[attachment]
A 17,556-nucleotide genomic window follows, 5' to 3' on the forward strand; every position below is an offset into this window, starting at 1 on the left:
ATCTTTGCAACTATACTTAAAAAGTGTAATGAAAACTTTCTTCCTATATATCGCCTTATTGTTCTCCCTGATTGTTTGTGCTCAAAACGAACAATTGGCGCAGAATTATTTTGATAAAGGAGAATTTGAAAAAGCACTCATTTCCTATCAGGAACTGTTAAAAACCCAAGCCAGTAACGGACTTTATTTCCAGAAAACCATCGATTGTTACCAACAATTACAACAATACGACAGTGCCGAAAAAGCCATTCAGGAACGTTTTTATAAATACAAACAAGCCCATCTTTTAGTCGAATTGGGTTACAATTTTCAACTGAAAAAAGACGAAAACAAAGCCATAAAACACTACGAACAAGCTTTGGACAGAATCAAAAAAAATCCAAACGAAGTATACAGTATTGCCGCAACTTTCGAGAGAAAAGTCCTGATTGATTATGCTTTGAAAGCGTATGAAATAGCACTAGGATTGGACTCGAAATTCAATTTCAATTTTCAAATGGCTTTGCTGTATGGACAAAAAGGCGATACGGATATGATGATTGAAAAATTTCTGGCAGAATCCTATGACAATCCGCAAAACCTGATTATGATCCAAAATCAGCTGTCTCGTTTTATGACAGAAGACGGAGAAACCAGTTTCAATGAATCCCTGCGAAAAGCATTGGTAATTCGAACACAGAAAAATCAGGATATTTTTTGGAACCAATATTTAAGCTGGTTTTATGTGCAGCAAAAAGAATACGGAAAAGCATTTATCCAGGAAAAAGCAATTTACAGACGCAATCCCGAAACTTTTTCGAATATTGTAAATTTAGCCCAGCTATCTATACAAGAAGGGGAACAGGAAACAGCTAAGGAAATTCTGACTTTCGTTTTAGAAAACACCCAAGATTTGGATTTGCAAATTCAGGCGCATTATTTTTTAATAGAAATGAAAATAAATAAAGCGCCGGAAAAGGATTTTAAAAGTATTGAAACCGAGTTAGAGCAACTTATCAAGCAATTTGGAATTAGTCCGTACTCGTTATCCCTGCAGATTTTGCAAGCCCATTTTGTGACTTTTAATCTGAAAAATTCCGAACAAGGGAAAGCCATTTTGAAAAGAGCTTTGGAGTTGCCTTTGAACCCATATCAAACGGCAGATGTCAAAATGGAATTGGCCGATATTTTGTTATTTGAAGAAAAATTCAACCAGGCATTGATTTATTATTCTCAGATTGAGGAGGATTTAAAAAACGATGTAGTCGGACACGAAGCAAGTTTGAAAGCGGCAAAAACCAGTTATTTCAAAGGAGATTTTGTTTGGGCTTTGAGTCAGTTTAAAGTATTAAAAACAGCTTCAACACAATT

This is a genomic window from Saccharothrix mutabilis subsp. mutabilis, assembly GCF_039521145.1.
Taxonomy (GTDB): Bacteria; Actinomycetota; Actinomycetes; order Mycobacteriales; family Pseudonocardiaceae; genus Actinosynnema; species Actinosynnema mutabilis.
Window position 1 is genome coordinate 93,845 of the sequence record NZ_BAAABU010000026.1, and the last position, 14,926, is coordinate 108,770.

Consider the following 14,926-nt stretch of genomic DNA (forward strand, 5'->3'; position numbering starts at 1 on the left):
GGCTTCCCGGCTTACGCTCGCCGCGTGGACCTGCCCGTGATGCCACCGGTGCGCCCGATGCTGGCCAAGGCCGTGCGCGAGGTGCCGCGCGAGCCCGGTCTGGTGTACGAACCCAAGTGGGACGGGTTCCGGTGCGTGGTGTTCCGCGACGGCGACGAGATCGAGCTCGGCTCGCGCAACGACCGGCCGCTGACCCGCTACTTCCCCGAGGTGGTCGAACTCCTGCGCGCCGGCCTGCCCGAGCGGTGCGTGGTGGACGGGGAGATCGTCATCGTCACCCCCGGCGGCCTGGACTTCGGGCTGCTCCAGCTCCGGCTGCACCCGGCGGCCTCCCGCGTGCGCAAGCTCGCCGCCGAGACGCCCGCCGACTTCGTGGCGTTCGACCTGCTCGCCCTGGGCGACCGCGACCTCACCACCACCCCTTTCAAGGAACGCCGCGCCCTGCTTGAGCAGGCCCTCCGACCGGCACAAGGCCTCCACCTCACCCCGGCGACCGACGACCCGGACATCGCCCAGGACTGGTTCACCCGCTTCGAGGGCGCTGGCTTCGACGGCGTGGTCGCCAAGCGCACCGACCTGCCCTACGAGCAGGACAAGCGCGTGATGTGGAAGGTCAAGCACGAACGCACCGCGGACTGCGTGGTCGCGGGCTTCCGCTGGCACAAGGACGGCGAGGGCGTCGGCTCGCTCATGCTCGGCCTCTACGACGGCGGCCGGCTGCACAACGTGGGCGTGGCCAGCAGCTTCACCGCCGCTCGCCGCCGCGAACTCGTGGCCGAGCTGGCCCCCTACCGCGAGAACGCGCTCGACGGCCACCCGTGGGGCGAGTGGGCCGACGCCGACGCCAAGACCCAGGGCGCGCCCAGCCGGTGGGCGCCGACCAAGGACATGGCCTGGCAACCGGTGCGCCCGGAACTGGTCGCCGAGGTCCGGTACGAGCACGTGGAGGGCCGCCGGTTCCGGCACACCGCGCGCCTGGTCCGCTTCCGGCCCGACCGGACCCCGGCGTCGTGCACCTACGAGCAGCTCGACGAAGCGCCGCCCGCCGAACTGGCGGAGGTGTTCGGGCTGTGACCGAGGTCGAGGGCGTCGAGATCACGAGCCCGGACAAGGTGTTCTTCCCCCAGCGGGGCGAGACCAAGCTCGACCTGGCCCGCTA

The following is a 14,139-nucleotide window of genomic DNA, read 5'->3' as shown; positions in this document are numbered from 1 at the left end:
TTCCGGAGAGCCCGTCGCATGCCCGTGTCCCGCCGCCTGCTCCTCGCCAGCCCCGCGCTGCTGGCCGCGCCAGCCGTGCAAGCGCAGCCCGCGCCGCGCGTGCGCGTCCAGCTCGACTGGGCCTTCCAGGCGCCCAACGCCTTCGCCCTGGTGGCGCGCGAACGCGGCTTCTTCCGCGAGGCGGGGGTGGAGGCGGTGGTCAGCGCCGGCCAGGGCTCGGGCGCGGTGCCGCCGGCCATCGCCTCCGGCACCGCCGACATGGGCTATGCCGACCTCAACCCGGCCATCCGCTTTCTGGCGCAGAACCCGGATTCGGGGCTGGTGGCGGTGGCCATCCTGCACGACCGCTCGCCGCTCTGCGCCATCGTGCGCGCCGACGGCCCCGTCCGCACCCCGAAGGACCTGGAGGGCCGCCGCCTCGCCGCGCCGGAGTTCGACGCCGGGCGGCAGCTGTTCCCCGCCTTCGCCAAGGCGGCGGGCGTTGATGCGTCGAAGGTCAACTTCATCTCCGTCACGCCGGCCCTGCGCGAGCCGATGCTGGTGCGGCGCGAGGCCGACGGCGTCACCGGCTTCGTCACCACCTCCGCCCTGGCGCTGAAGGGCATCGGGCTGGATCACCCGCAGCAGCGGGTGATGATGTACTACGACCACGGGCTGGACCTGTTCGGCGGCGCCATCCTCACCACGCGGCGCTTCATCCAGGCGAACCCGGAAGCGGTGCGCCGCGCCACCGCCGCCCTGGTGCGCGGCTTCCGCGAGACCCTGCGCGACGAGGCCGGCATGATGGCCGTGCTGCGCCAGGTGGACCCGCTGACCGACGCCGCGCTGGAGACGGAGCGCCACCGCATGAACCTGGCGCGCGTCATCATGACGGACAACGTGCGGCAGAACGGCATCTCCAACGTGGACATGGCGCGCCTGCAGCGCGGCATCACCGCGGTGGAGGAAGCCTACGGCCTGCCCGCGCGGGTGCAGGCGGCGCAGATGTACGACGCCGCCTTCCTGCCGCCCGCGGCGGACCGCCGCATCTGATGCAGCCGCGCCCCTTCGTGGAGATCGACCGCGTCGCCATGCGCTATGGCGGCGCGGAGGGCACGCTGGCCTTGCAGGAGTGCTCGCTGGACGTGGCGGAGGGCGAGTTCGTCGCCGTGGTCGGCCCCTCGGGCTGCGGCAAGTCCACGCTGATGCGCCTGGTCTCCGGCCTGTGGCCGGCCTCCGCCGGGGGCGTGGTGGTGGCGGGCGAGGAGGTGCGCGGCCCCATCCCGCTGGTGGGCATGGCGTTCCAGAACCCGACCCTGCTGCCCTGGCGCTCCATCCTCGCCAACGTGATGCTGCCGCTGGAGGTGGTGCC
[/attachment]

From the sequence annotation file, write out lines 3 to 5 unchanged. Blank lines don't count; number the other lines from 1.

This is a genomic window from Saccharothrix mutabilis subsp. mutabilis, assembly GCF_039521145.1.
Taxonomy (GTDB): Bacteria; Actinomycetota; Actinomycetes; order Mycobacteriales; family Pseudonocardiaceae; genus Actinosynnema; species Actinosynnema mutabilis.
Window position 1 is genome coordinate 93,845 of the sequence record NZ_BAAABU010000026.1, and the last position, 14,926, is coordinate 108,770.